Bats of Central Oregon

Aug 22, 2017
Summer is prime time to view bats out and about in Central Oregon. So grab your chair, set up at dusk, and to see what's flying! Ecologist Tom Rodhouse leads the way...


Summer is prime time to view bats out and about in Central Oregon!
So grab your chair, set up at dusk, and to see what's flying. Our native bats eat insects--several hundred a night--so head to some place where the insects fly. Lakes can be a hot spot since bats will drink and hunt for insects there. But, your local street corner or your front porch will also do since the street/porch lights will attract insects. Then, be patient and quiet. You'll often hear the chirping of a bat before you'll see it. When you do see one, you'll need some background on our local species. We are here to help!

We asked National Park Service ecologist, Tom Rodhouse, for some local species to watch for and here is his list:

  1. Spotted bat (Euderma maculatum). The spotted bat is a favorite because it has huge pink ears and three large white spots on its back against a black background. Rarely seen or captured by biologists during surveys, the spotted bat is a desert dweller that roosts only in really large cliffs along desert canyons and open forest meadows, and flies high, chasing down large moths. It can be heard during its foraging bouts at night by its tell-tale chirping or clicking calls that are audible to the unaided human ear--unique among Oregon's bats. Learn more about spotted bats.

    Spotted Bat. Photo: Michael Durham.
    Spotted Bat. Photo: Michael Durham.


  2. Pallid bat (Antrozous pallidus). The pallid bat is one of central Oregon's largest bats and specializes on capturing crickets, scorpions, and centipedes. It has huge ears like the spotted bat but is otherwise distinctive because its fur is a yellow tawny color. Pallid bats are also desert specialists and are very social, forming large maternity colonies in the desert canyon cliff walls. Learn more about pallid bats.

    Pallid bat. Photo: Michael Durham.
    Pallid bat. Photo: Michael Durham.


  3. Canyon bat (Parastrellus hesperus). The canyon bat, formerly called the western pipistrelle, is the smallest bat north of Mexico. It too is a desert dweller that comes out early in the evening so it is frequently seen flitting about chasing small flies and mosquitoes in, of course, desert canyons. It can sometimes be seen during the day along the lower Deschutes and John Day rivers sneaking out of its cliff crevice roost for a quick drink. Learn more about canyon bats.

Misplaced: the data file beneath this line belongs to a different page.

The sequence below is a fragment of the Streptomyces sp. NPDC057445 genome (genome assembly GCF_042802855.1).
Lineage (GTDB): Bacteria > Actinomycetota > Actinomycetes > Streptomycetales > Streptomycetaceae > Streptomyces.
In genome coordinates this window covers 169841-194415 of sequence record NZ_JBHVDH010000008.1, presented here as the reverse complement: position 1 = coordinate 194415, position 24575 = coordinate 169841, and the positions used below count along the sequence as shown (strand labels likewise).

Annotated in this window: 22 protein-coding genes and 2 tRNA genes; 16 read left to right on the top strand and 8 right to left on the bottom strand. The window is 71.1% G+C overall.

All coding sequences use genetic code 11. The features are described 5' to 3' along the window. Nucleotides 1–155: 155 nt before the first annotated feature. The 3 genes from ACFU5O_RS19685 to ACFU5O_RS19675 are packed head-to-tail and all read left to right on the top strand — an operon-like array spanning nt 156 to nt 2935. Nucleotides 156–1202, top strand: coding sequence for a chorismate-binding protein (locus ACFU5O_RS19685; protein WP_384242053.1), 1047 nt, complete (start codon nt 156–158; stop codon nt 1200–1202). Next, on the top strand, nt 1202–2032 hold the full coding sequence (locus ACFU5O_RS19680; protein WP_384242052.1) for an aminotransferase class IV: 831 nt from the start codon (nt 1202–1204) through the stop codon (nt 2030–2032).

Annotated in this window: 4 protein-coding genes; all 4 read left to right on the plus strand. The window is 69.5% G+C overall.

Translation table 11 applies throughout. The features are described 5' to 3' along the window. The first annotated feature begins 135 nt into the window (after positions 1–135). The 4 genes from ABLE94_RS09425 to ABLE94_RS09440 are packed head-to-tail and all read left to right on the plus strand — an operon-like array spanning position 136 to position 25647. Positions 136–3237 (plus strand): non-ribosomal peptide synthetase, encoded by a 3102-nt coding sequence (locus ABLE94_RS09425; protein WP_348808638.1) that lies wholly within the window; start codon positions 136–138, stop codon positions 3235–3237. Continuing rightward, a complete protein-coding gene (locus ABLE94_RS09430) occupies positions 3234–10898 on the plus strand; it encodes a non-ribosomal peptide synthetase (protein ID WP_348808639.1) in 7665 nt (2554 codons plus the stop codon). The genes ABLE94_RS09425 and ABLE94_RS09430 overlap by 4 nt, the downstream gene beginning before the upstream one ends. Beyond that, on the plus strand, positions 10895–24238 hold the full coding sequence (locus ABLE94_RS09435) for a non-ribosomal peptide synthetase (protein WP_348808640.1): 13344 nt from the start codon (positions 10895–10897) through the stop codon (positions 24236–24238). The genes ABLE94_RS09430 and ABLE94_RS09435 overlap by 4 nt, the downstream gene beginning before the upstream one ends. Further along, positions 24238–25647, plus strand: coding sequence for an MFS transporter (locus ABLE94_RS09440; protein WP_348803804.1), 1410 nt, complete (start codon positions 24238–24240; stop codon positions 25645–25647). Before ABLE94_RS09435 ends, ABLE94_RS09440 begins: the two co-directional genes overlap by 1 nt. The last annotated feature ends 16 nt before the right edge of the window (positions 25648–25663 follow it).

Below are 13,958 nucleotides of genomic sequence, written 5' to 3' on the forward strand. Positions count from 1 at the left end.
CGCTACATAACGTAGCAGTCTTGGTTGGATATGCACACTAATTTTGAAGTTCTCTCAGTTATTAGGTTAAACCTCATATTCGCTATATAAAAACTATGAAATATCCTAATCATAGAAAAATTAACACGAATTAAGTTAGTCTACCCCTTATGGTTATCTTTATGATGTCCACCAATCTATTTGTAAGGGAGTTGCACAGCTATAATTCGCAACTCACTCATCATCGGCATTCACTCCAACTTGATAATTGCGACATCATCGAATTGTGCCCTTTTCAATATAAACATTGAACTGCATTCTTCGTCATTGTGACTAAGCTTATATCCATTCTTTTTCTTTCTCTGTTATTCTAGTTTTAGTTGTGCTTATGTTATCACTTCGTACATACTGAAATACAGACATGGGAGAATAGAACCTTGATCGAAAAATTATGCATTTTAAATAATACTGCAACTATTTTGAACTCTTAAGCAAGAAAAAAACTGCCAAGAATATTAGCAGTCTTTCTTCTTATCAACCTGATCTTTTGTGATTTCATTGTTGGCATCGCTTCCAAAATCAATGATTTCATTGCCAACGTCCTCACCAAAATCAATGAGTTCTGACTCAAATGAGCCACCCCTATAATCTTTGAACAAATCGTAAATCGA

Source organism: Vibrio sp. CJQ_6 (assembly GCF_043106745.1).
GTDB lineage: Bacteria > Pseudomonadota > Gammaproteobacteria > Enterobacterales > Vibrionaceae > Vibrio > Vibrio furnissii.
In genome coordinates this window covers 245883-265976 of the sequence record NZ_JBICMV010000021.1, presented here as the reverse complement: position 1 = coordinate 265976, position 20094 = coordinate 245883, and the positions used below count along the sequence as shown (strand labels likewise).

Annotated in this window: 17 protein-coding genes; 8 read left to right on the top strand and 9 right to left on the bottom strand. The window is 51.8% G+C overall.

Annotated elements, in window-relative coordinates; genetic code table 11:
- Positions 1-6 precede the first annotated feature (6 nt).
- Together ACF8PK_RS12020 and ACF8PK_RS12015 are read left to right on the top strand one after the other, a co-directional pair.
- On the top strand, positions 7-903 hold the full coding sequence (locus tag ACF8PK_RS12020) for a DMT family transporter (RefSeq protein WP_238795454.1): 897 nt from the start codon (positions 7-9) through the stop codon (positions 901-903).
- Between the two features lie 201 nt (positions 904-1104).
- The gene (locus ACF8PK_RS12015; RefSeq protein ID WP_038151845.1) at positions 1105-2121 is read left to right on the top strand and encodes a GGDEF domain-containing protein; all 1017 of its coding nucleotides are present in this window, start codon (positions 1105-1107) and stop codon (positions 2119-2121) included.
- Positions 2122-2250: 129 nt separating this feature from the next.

Canyon bat. Photo: Michael Durham.
    Canyon bat. Photo: Michael Durham.


  4. Hoary bat (Lasiurus cinereus). The hoary bat is the largest bat in Oregon and is migratory, arriving the region in spring and departing in fall, rather than staying to hibernate. The hoary bat is a very strong, fast flying bat that sometimes can be seen chasing other bats (although not to eat them, it too is an insect eater). Hoary bats are unique because they roost in the foliage of cottonwoods and other deciduous trees. They are not desert specialists but do frequent desert canyons as well as the west-side forests of Oregon. Learn more about hoary bats.

    Hoary bat. Photo: Michael Durham.
    Hoary bat. Photo: Michael Durham.


  5. Little brown bat (Myotis lucifugus). The little brown bat has been considered America's most widespread and common bat. However, in recent years this perception has been forcibly changed as little brown bat populations in eastern North America have been decimated by the bat disease white-nose syndrome. So far, little brown bats in Oregon appear not to have been infected by the disease although it has spread in to Washington so it may only be a matter of time. Little brown bats are one of several plain brown bats with indistinct markings that live in Central Oregon. Little brown bats are commensal with humans, meaning that they will share our residences, sometimes roosting in attics, or hanging out under porch eaves while resting in between foraging bouts. Learn more about little brown bats.

    Little brown bat. Photo: Michael Durham.
    Little brown bat. Photo: Michael Durham.


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